When I go to concerts, I’ve always resented forking out for a programme. Such insights as it may bequeath are sandwiched between an array of glossy advertisements, reminding us of the mundane capitalism from which the event promises to afford us temporary refuge. Sometimes I do grudgingly buy a programme in search of some nugget of wisdom, but ideally I’d rather not be distracted from the experience of live musicking.
Having broached the issue here, sorry to go all world music on you again, but I can’t help going back to the ethnomusicological studies viewing Western Art Music (WAM) through the eyes and ears of a Martian, like Christopher Small’s Musicking or Bruno Nettl’s Heartland excursions. Concert audiences being highly literate, they tend to use that literacy as a crutch, a comfort blanket, seeking verbal explanation for an experience that might otherwise be more somatic and socially immersive. I wonder if we’re not quite prepared to immerse ourselves thus, almost as if we need some kind of distraction to allay potential embarrassment—while clubbers enter more fully into the live experience, audiences at rock concerts are distracted by filming the event on their phones…
Literacy is enshrined among the orchestral performers too, faithfully reproducing the printed score set before them; the conductor’s score on the podium serves as a holy text (the “quasi-sacred rite of ceremonially placing the score at the centre of the act of performance”), with only some maestros enhancing the experience by conducting from memory.
Ahouach festivity, Morocco.
Conversely, at the musical gatherings of communities around much of the world (take your pick: Aboriginal dream songs, a Daoist ritual, an Alevi cem ceremony…)—where the participants may not even be literate—no need is felt to explicate the event in words, to list the performers and the conductor’s glittering list of recordings and forthcoming engagements, nor to tell us what Haydn was doing in London in 1795; rather, expressive culture is part of the fabric of the community, not hived off into a museum. Tickets aren’t on sale. I should add that there are plenty of events in Western societies where you don’t have to buy a ticket, or a programme, for an enriching musical experience—weddings, lullabies, Irish pub sessions…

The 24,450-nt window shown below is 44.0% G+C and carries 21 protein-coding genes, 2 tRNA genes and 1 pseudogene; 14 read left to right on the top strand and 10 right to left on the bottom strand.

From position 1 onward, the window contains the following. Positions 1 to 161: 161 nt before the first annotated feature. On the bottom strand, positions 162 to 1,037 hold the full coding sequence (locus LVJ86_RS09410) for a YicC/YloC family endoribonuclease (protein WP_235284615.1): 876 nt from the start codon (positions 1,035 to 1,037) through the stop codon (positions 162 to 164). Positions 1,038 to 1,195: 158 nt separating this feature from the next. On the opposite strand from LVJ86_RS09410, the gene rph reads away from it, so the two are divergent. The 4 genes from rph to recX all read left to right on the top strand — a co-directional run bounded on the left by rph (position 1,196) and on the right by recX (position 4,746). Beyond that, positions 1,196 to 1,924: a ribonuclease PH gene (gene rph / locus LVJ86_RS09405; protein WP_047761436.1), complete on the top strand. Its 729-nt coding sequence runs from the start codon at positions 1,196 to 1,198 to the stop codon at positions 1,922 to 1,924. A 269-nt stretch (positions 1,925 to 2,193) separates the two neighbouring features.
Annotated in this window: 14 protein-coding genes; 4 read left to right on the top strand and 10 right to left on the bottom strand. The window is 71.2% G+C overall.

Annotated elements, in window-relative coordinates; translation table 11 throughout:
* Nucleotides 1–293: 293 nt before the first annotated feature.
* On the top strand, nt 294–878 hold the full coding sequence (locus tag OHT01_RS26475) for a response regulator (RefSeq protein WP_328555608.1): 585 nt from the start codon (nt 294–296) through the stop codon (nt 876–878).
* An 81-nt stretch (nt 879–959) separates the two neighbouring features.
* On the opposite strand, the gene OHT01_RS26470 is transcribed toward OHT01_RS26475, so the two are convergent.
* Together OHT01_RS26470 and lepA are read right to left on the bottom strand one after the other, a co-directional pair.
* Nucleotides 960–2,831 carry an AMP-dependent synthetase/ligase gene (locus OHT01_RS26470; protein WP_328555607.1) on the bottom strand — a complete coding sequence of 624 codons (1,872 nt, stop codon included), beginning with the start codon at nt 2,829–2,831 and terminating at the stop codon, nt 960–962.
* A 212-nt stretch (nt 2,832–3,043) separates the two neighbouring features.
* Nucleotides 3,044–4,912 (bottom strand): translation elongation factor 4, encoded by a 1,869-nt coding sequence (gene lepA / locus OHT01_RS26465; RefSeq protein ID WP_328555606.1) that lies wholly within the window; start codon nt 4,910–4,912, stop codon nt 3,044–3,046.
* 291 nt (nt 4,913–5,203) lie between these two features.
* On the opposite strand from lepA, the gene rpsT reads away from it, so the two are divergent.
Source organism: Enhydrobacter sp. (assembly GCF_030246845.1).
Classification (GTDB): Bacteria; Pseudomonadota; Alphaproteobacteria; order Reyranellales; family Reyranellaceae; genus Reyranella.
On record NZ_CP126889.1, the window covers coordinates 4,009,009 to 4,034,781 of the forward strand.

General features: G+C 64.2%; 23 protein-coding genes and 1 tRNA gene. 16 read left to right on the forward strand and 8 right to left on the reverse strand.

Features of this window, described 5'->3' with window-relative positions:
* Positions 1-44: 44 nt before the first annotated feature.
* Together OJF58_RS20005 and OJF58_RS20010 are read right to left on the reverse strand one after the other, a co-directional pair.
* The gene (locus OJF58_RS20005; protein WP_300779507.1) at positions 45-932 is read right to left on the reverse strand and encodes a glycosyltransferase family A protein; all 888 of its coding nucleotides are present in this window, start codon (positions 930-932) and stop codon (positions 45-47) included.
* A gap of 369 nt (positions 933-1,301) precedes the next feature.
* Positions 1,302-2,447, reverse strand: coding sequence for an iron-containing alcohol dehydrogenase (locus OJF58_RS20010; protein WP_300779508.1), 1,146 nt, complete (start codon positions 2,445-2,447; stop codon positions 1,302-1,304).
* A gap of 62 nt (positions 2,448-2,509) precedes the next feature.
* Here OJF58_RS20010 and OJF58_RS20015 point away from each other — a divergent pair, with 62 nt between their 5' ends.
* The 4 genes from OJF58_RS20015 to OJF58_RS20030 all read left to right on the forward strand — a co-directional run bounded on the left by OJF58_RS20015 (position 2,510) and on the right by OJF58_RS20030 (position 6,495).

As to fieldworkers, no matter how they immerse themselves in a community, through the very nature of their constant questions (“Do you always do it like this? Is there a crucial part of the ceremony? Why are you inviting two groups of ritual specialists today?”) they will never attain the state of the inhabitants, for whom musical events form an intrinsic part of their lives. Of course, local participants may be quite capable of reflection, aware of nuances in performance, and concerned with the rules of variation; but such awareness is embedded in their hearts and bodies. The discursive mission of the ethnographer can only violate this sense.
Having already tried the patience of my Daoist master Li Manshan over the years by seeking to unravel the functions of the family ritual manuals, the changing performance practice since the 1950s, and so on, once I began depping occasionally for funerals with his Daoist band, I was able to add a most important insight: this is jolly hard work!
For the little segment of modern Western society that attends WAM concerts, the written exegeses of the programme booklet may enrich our appreciation of the event as well as distracting us from it. I now realise that the copious ads (for insurance companies, corporate sponsors, posh schools, retirement homes), so diligently blanked out by those drawn to the repertoire by some kind of spiritual bent, are just as revealing as the programme notes. Whether or not the ads are welcome, they convey a subliminal message, making a telling commentary on the social demographic of the audience. Concert-goers may be seduced by the myth of “music as a universal language”, but advertisers know better; programmes don’t tend to feature ads for food banks, helplines for immigrants, or offers of legal aid for striking health workers. As often in fieldwork, seemingly peripheral aspects, easily neglected, can afford valuable insights into the nature of the event.
The concerns of an audience for Mahler 7, apparently—
perhaps not so different from those of participants at a Chinese folk ritual:
providing for the security of the family?
Just saying, like… See also under Society and soundscape.